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  1. Surgical correction of primary hyperparathyroidism improves quality of life.

    Article, Communication - En anglais

    Annual Meeting of the American Association of Endocrine Surgeons. Orlando, FL, USA, 1998/04/26.


    The SF-36 health status assessment tool is well suited for measuring the morbidity associated with primary hyperparathyroidism (HPT).

    The purpose of this study was to test the hypothesis that surgical correction of primary HPT leads to measurable improvement in patient reported functional health status and well-being.


    For the past 4 years patients with primary HPT have been asked to complete the SF-36 and to provide additional demographic and condition-specific information for study before operation.

    They then completed the SF-36 again by mail 2 months and 6 months after operation.


    One hundred forty patients entered the study through March 1998 ; 110 patients completed follow-up at 2 months and 82 at 6 months.

    Marked impairment compared to population norms occurred before operation in 7 of 8 domains of health status.

    Substantial improvement occurred in 5 of 8 domains of health status at 2 months and in 6 of 8 domains at 6 months.

    Statistically significant improvement was demonstrated in limitations caused by physical and emotional role function, social function, bodily pain, and vitality.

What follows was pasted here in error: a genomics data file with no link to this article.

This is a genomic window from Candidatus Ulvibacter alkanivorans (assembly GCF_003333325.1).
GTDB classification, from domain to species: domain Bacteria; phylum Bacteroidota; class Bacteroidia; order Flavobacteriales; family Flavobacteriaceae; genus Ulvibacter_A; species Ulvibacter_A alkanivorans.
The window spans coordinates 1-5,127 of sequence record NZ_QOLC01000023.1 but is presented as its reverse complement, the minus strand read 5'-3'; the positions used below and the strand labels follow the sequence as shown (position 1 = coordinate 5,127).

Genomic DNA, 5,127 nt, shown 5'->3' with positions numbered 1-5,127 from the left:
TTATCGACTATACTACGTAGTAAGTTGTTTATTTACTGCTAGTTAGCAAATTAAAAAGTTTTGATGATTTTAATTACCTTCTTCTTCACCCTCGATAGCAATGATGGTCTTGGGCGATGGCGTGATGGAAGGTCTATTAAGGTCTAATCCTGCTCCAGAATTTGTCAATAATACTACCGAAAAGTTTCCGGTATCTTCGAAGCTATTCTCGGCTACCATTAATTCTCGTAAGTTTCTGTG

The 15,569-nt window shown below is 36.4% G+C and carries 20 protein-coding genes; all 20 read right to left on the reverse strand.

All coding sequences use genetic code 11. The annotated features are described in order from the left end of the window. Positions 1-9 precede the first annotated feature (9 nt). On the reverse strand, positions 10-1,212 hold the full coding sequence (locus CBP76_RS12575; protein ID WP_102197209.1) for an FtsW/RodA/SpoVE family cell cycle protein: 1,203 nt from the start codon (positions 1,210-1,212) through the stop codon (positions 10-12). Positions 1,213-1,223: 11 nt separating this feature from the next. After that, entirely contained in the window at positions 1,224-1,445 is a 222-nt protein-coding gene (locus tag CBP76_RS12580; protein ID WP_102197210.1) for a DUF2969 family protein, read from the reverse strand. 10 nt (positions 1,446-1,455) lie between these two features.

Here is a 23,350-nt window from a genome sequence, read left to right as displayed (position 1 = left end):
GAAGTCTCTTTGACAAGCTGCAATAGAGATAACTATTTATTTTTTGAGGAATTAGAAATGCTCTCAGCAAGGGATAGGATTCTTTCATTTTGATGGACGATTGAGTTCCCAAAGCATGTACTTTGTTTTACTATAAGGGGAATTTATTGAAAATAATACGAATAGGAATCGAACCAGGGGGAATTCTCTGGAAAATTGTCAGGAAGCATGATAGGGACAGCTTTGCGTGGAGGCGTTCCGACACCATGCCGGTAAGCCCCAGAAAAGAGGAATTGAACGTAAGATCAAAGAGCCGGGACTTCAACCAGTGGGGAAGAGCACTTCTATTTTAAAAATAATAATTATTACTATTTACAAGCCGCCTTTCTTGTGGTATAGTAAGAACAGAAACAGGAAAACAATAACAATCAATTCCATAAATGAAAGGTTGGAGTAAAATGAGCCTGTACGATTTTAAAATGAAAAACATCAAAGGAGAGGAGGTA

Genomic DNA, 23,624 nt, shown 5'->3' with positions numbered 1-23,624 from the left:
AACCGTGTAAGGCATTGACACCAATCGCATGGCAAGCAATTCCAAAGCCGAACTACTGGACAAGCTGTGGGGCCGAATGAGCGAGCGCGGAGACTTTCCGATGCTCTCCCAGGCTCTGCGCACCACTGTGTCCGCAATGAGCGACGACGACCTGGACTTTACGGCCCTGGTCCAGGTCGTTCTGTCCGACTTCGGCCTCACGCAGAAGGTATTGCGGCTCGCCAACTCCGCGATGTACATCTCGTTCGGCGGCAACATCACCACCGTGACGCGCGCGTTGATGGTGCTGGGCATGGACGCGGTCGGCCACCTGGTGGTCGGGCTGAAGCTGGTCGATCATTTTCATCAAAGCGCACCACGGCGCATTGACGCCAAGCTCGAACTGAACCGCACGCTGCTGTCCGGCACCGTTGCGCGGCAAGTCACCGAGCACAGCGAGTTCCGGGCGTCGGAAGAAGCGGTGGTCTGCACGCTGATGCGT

Successful operation to correct primary HPT significantly improves patient reported funetional health status and quality of life.

    Most improvement is seen within 2 months, but additional improvement in both physical and mental function is seen at 6 months.

    Mots-clés Pascal : Hyperparathyroïdie, Primaire, Association, Chirurgie correctrice, Qualité vie, Etude longitudinale, Amélioration, Santé mentale, Evaluation, Questionnaire, Homme, Endocrinopathie, Parathyroïde pathologie, Chirurgie

    Mots-clés Pascal anglais : Hyperparathyroidism, Primary, Association, Corrective surgery, Quality of life, Follow up study, Improvement, Mental health, Evaluation, Questionnaire, Human, Endocrinopathy, Parathyroid diseases, Surgery

    Logo du centre Notice produite par :
    Inist-CNRS - Institut de l'Information Scientifique et Technique

    Cote : 99-0074091

    Code Inist : 002B25L. Création : 31/05/1999.